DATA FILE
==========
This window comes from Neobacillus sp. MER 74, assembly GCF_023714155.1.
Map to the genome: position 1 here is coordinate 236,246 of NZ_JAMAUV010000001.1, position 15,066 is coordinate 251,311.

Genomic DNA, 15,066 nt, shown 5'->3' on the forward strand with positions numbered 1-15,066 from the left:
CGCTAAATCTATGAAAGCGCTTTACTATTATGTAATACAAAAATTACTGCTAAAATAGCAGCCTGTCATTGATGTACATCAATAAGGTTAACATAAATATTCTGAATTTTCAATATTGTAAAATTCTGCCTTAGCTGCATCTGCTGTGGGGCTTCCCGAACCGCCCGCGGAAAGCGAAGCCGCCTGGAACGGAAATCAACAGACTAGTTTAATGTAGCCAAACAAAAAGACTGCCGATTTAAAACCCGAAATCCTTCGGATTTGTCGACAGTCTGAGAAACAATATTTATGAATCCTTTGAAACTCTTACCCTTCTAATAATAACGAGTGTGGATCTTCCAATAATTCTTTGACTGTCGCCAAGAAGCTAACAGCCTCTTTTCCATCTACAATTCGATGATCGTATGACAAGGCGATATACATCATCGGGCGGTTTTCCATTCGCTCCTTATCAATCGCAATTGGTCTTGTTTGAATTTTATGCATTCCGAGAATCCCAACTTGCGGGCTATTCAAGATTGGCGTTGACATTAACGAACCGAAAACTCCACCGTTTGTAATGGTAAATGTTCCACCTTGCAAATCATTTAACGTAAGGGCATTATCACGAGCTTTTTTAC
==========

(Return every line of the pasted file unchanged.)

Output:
This window comes from Neobacillus sp. MER 74, assembly GCF_023714155.1.
Map to the genome: position 1 here is coordinate 236,246 of NZ_JAMAUV010000001.1, position 15,066 is coordinate 251,311.

Genomic DNA, 15,066 nt, shown 5'->3' on the forward strand with positions numbered 1-15,066 from the left:
CGCTAAATCTATGAAAGCGCTTTACTATTATGTAATACAAAAATTACTGCTAAAATAGCAGCCTGTCATTGATGTACATCAATAAGGTTAACATAAATATTCTGAATTTTCAATATTGTAAAATTCTGCCTTAGCTGCATCTGCTGTGGGGCTTCCCGAACCGCCCGCGGAAAGCGAAGCCGCCTGGAACGGAAATCAACAGACTAGTTTAATGTAGCCAAACAAAAAGACTGCCGATTTAAAACCCGAAATCCTTCGGATTTGTCGACAGTCTGAGAAACAATATTTATGAATCCTTTGAAACTCTTACCCTTCTAATAATAACGAGTGTGGATCTTCCAATAATTCTTTGACTGTCGCCAAGAAGCTAACAGCCTCTTTTCCATCTACAATTCGATGATCGTATGACAAGGCGATATACATCATCGGGCGGTTTTCCATTCGCTCCTTATCAATCGCAATTGGTCTTGTTTGAATTTTATGCATTCCGAGAATCCCAACTTGCGGGCTATTCAAGATTGGCGTTGACATTAACGAACCGAAAACTCCACCGTTTGTAATGGTAAATGTTCCACCTTGCAAATCATTTAACGTAAGGGCATTATCACGAGCTTTTTTAC